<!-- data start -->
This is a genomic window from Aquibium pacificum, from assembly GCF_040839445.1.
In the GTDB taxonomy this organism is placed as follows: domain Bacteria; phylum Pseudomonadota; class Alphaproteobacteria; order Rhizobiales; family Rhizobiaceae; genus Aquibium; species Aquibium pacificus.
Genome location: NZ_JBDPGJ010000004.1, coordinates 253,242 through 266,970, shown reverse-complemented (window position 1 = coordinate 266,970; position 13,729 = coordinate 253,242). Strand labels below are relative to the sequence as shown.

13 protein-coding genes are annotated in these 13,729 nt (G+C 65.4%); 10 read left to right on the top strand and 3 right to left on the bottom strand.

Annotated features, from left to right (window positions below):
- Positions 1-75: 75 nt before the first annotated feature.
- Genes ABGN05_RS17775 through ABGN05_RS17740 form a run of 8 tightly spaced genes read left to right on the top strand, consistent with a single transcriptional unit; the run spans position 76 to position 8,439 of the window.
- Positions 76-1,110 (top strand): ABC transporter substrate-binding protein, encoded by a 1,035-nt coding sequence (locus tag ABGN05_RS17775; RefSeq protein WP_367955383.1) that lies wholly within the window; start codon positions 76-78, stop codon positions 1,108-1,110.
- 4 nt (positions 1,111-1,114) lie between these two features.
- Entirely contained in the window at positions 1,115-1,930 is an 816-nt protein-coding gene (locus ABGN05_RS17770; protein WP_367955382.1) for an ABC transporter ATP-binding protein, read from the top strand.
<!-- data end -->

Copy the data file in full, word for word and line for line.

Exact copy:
This is a genomic window from Aquibium pacificum, from assembly GCF_040839445.1.
In the GTDB taxonomy this organism is placed as follows: domain Bacteria; phylum Pseudomonadota; class Alphaproteobacteria; order Rhizobiales; family Rhizobiaceae; genus Aquibium; species Aquibium pacificus.
Genome location: NZ_JBDPGJ010000004.1, coordinates 253,242 through 266,970, shown reverse-complemented (window position 1 = coordinate 266,970; position 13,729 = coordinate 253,242). Strand labels below are relative to the sequence as shown.

13 protein-coding genes are annotated in these 13,729 nt (G+C 65.4%); 10 read left to right on the top strand and 3 right to left on the bottom strand.

Annotated features, from left to right (window positions below):
- Positions 1-75: 75 nt before the first annotated feature.
- Genes ABGN05_RS17775 through ABGN05_RS17740 form a run of 8 tightly spaced genes read left to right on the top strand, consistent with a single transcriptional unit; the run spans position 76 to position 8,439 of the window.
- Positions 76-1,110 (top strand): ABC transporter substrate-binding protein, encoded by a 1,035-nt coding sequence (locus tag ABGN05_RS17775; RefSeq protein WP_367955383.1) that lies wholly within the window; start codon positions 76-78, stop codon positions 1,108-1,110.
- 4 nt (positions 1,111-1,114) lie between these two features.
- Entirely contained in the window at positions 1,115-1,930 is an 816-nt protein-coding gene (locus ABGN05_RS17770; protein WP_367955382.1) for an ABC transporter ATP-binding protein, read from the top strand.